1 9 6 3 – 1 9 6 6 (USA)
Quick Draw McGraw was created in response to the overwhelming success of Huckleberry Hound a year earlier. In order to appeal to a wide variety of ages, the creators decided to use the show as a means to spoof a variety of genres that were on television at the time.
The main character was a takeoff on the tried and true lawmen who inhabited popular Westerns. Acting as sheriff of a generic old west town, Quick Draw, a gun-toting horse, would catch the bad guys, all the while trying to uphold the various codes of behaviour in the Wild West.
His sidekick, Baba Looie, was a small burro who, luckily, had more common sense than his boss and often lent a hand in apprehending the criminals.
Another popular supporting character was McGraw’s hound dog Snuffles. While Snuffles never spoke, he left a lasting impression on viewers. Every time he received a dog biscuit, Snuffles would float up in the air and slowly descend, feather-like, in slow-motion ecstasy.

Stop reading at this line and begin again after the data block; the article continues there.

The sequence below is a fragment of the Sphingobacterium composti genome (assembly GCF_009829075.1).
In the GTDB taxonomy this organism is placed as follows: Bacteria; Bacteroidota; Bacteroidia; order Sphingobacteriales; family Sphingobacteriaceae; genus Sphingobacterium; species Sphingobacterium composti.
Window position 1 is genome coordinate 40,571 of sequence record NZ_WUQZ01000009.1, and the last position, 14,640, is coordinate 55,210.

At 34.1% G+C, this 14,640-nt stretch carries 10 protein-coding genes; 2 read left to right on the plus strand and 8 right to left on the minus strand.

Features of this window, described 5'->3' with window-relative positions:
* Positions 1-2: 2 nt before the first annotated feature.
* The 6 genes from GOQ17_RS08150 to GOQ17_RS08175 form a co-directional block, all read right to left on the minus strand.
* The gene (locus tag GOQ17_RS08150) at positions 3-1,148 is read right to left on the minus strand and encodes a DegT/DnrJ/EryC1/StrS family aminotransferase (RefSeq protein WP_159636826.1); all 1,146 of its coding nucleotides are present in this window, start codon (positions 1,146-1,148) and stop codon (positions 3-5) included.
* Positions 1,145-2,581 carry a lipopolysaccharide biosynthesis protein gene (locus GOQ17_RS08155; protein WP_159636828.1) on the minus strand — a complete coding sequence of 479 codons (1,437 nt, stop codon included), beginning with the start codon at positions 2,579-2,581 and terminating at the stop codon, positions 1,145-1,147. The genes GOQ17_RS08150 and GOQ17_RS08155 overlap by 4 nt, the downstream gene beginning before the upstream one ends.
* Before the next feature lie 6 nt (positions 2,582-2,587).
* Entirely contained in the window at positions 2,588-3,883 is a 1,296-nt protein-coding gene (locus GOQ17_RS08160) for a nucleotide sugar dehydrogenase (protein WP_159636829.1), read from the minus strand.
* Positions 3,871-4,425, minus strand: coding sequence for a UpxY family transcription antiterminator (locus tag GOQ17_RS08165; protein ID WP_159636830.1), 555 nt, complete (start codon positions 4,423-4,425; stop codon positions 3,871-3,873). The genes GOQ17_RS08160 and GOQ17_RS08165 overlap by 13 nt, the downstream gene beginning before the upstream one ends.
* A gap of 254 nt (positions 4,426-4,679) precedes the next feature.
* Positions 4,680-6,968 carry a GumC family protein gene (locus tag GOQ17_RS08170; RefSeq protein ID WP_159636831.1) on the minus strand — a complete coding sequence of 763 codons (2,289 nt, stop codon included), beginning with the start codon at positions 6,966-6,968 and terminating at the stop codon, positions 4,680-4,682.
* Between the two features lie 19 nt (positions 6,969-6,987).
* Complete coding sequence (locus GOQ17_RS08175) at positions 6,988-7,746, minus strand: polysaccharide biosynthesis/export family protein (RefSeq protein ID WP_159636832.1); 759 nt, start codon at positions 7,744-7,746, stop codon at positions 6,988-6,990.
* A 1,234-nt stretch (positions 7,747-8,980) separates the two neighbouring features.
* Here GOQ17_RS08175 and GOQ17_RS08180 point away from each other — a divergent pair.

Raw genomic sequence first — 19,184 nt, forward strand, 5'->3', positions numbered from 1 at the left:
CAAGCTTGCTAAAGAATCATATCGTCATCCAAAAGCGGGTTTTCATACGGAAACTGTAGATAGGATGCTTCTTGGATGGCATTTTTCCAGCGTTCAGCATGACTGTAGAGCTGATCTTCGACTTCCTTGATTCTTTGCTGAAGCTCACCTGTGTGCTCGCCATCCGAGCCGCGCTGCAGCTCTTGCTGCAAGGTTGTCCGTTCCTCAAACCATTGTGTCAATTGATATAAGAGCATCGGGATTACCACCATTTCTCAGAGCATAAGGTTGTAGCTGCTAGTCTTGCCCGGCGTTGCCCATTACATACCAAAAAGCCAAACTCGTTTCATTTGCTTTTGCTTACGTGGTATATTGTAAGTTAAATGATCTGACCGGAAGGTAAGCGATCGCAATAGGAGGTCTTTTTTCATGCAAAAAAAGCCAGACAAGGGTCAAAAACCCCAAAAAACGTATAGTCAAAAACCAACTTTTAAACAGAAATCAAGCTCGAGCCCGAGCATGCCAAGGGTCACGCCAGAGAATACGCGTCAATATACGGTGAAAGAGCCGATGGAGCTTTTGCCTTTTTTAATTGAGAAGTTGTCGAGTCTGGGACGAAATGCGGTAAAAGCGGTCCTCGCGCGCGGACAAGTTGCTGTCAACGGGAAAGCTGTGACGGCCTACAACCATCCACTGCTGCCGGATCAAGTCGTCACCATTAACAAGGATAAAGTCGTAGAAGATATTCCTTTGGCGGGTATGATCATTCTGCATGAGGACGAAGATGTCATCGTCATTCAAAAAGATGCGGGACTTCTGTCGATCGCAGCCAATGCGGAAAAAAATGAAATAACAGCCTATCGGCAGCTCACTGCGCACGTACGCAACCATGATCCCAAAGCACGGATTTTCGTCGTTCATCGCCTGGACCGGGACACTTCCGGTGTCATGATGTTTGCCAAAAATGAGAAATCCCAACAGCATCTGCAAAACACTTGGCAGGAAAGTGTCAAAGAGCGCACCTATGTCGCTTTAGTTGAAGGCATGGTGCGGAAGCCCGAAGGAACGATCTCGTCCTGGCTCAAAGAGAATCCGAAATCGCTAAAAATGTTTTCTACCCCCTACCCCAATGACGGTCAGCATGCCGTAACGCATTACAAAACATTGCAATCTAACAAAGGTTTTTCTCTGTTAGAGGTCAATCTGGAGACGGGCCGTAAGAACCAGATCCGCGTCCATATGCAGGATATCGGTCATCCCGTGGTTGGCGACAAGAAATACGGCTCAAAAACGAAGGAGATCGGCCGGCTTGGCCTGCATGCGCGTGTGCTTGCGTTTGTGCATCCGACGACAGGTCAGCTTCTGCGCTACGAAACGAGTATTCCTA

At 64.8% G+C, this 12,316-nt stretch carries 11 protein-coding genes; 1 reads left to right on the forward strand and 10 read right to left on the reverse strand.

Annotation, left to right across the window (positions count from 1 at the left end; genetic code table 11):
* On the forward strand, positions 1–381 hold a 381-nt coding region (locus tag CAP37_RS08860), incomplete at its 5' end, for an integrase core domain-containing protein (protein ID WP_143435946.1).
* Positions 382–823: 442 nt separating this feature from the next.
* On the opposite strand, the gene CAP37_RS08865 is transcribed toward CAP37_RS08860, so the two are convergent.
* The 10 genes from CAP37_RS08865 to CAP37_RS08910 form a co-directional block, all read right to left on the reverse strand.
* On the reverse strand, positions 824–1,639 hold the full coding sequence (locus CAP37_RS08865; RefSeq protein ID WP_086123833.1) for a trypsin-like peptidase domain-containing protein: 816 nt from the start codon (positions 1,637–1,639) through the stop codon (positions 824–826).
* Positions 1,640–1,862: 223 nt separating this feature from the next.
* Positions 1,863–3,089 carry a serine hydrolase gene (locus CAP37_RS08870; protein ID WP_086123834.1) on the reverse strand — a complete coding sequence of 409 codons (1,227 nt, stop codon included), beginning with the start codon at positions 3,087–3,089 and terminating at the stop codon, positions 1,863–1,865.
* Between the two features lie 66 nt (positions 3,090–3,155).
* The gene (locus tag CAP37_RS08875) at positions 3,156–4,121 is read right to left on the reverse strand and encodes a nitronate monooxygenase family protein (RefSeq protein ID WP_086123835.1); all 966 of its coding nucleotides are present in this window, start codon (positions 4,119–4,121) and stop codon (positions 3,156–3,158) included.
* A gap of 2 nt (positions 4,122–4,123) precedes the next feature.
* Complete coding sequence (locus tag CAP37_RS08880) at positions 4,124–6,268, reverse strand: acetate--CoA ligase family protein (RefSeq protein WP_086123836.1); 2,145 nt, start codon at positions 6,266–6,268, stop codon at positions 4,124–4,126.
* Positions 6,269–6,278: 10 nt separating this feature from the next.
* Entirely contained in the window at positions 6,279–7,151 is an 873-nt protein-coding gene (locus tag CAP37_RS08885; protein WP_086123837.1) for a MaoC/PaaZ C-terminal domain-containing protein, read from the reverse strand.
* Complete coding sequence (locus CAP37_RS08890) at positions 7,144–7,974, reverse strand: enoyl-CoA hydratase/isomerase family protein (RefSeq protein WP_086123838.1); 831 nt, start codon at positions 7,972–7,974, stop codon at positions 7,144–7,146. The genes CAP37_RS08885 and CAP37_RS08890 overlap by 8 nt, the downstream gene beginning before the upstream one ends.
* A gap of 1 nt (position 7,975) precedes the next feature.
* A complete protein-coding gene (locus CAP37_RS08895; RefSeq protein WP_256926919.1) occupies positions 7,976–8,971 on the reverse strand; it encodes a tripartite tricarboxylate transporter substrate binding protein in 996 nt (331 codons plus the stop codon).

Sagebrush Sal played the “damsel in distress,” always managing to land herself in precarious situations, although she was usually oblivious to the danger.
Sal’s lack of concern for her own safety and preoccupation with her makeup were characteristics often shared by other female characters of the time.
The character who stands out the most in the Quick Draw cartoons was actually a secret identity of McGraw himself.
Donning a black cape and mask, the lawman would become El Kabong, so named because his weapon of choice was an acoustic guitar that would make that distinctive sound when used.
While ladies adored Kabong, he usually ended up blowing it by revealing himself to be McGraw.
Another segment of the show was Snooper and Blabber, a dog and cat private eye team which the producers used to parody the detective shows of the day.
The team spoke with distinctive voices and worked well together, especially considering that they were natural enemies.
These segments were responsible for the introduction of Snagglepuss, who would eventually star in his own segments on Yogi Bear.
The last component of the show featured a pair of father and son dogs who were representative of the motherless family programmes that were in abundance on TV.
Augie Doggie and his pop, Doggie Daddy, were inseparable.
Augie adored his father and hung on his every word, even when it was obvious that his “dear old Dad” was in over his head.
Quick Draw McGraw